Pastoral Preaching: A Reformation and Redefinition of a Pastor’s Call to Preach for the Purpose of Sanctification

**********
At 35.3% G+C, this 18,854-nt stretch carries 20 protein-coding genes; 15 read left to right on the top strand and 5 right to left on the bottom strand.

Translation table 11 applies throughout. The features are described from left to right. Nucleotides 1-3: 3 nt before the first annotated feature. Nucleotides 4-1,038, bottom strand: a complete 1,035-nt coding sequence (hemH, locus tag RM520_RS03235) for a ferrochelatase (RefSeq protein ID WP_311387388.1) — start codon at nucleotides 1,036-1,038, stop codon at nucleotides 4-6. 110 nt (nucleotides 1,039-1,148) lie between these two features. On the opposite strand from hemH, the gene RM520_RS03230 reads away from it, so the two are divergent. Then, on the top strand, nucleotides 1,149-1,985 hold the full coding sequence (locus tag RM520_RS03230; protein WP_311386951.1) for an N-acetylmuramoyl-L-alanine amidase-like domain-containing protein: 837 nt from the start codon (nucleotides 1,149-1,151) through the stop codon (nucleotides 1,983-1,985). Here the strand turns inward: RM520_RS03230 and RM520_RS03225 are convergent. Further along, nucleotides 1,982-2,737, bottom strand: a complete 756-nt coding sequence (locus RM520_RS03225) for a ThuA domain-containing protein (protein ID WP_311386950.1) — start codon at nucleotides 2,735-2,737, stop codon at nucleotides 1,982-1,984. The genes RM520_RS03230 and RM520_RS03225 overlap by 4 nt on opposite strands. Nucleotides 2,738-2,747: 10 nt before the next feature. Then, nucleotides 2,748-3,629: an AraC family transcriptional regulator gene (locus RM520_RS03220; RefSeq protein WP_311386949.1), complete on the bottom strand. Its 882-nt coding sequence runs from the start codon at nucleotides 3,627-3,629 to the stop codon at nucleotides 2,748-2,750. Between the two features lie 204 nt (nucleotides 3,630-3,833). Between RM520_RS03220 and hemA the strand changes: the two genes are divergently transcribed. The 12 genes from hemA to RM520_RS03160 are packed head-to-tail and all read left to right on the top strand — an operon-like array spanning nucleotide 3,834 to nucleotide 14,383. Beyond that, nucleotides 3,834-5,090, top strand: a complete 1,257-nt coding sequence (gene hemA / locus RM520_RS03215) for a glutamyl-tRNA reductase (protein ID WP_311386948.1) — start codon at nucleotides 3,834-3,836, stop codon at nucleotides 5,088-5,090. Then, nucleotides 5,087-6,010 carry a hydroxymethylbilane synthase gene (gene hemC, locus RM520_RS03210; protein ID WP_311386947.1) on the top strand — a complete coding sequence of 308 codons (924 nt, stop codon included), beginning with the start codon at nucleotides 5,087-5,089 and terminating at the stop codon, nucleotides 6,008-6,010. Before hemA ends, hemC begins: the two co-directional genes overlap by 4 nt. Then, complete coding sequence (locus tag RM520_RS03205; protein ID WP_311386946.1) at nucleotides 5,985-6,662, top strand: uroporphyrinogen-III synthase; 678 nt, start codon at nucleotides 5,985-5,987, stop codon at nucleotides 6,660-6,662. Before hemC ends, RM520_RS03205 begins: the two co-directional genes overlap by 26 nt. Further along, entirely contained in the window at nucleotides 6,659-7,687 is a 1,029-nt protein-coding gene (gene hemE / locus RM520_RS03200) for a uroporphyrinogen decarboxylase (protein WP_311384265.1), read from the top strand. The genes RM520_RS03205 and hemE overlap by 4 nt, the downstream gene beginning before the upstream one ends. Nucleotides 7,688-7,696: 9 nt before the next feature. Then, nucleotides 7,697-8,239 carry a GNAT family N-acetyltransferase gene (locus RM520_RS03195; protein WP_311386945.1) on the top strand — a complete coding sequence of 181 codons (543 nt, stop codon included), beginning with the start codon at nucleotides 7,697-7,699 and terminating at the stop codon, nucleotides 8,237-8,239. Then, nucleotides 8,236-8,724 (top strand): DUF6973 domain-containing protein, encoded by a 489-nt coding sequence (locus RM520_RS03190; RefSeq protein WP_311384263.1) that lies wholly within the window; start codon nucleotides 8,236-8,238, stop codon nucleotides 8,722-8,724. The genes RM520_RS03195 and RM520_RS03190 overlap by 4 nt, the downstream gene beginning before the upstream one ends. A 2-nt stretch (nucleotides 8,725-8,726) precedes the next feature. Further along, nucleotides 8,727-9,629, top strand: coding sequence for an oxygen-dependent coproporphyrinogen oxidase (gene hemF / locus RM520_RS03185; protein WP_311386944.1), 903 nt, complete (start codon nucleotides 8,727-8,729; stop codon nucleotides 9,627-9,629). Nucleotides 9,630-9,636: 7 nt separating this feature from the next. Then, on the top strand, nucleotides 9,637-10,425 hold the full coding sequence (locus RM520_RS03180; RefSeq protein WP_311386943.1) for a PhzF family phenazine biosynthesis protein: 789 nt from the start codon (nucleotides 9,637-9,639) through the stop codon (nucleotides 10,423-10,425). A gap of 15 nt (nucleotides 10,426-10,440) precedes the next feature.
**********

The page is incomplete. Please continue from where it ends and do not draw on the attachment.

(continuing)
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Chapter 1 introduces the dissertation’s thesis, highlights its methodology and establishes its goals. The dissertation argues that pastoral preaching is any preaching in the setting of a local congregation where the pastor communicates the meaning of the text and properly applies it to the human experience of the listeners, thus participating in God’s call for the sanctification of His people. Chapter 2 describes approaches to pastoral preaching that have emerged since Harry Emerson Fosdick’s controversial methods. It compares these approaches to the definition of pastoral preaching and discusses why they are inadequate forms of pastoral preaching. Chapter 3 argues for the use of application in pastoral preaching through an exploration of the shepherd metaphor in both the Old and New Testaments. It focuses on four passages that describe God’s shepherding work and how it has been passed down to pastors. Chapter 4 describes in detail the shepherding work to which God has commissioned pastors: the work of progressive sanctification. It argues that this work is accomplished through the Word of God by applying the Word to the whole person. Chapter 5 seeks to illuminate the biblical counseling movement as an aid to the pastor in creating application that encourages sanctification. It argues that biblical counseling and pastoral preaching are both ministries of the Word and helpful to one another. Chapter 6 proposes a biblical counseling-inspired framework for sermon application. It describes the framework and gives examples of its use. Chapter 7 concludes the dissertation by offering a summary of arguments and considering areas for future research related to the subject.